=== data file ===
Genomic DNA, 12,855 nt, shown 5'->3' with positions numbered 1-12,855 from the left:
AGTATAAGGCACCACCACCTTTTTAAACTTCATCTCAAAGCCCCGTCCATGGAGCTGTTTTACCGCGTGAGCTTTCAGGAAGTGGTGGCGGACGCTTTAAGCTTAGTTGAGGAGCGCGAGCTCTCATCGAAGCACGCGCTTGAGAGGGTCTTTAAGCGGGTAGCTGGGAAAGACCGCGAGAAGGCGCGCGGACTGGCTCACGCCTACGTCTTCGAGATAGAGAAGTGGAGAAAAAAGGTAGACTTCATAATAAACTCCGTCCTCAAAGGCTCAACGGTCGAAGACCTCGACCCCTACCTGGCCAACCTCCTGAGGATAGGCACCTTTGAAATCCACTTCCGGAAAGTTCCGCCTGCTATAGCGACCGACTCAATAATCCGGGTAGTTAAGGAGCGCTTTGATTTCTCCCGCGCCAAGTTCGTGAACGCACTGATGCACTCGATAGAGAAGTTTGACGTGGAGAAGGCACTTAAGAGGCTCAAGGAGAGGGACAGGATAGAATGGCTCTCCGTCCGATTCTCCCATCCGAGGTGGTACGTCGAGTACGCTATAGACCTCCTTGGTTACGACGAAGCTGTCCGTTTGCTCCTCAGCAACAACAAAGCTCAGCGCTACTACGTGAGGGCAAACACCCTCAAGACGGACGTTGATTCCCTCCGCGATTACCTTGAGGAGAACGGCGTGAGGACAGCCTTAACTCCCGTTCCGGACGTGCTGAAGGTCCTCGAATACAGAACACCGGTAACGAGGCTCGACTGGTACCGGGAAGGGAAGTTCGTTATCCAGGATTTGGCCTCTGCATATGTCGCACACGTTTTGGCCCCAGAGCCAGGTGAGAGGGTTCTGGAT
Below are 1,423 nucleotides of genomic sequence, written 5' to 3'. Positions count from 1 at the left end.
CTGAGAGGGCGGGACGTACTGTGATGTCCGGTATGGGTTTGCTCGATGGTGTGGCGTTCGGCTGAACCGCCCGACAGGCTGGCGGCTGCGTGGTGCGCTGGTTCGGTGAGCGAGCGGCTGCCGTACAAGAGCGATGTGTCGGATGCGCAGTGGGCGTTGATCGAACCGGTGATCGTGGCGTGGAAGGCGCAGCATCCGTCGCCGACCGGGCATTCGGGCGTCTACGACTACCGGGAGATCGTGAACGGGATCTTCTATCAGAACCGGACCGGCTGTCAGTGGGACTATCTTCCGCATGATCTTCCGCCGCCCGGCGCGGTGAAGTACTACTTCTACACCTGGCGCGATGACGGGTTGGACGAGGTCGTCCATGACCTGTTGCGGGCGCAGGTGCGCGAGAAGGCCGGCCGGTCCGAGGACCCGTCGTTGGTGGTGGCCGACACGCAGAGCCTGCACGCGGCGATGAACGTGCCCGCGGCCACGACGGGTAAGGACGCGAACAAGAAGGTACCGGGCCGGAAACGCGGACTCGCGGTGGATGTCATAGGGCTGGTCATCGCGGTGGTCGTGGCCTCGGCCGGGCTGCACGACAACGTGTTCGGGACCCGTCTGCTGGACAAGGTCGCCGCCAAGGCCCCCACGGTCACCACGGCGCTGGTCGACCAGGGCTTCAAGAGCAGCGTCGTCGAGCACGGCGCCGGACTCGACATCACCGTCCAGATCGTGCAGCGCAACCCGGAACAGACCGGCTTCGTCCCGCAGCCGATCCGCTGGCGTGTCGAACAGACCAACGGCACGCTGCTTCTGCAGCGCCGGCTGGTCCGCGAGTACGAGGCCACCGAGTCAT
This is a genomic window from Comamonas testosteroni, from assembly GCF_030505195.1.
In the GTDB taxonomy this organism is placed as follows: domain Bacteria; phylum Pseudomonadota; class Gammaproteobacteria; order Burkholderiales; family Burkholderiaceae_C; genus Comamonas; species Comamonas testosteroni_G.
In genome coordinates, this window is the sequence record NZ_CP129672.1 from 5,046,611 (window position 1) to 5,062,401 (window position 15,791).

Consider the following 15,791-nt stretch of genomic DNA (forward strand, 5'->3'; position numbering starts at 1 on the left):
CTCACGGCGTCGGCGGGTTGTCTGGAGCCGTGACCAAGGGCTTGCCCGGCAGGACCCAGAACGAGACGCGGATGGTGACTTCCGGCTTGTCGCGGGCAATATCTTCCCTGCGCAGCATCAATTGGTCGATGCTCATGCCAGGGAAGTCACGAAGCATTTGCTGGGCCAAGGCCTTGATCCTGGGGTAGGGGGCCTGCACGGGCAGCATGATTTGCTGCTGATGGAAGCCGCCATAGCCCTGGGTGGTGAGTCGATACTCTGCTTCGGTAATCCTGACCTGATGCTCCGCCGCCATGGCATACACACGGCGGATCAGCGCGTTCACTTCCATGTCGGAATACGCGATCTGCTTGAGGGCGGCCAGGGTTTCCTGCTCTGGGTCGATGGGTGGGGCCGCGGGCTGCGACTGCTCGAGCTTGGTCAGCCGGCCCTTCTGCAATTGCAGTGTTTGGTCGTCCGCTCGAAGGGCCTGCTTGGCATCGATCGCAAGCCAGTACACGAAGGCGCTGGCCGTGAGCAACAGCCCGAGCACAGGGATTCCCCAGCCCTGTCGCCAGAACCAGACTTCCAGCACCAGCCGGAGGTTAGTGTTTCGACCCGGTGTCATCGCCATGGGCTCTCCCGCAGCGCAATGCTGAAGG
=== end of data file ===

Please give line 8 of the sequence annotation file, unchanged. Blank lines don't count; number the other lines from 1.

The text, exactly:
Consider the following 15,791-nt stretch of genomic DNA (forward strand, 5'->3'; position numbering starts at 1 on the left):